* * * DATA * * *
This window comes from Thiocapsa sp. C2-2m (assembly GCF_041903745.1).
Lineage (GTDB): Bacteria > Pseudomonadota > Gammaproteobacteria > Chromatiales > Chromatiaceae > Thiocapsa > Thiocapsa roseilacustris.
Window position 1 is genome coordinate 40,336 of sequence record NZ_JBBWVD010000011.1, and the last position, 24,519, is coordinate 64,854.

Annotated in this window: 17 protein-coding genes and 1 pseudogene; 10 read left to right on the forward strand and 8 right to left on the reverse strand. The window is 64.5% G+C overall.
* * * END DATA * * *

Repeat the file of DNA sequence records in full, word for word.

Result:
This window comes from Thiocapsa sp. C2-2m (assembly GCF_041903745.1).
Lineage (GTDB): Bacteria > Pseudomonadota > Gammaproteobacteria > Chromatiales > Chromatiaceae > Thiocapsa > Thiocapsa roseilacustris.
Window position 1 is genome coordinate 40,336 of sequence record NZ_JBBWVD010000011.1, and the last position, 24,519, is coordinate 64,854.

Annotated in this window: 17 protein-coding genes and 1 pseudogene; 10 read left to right on the forward strand and 8 right to left on the reverse strand. The window is 64.5% G+C overall.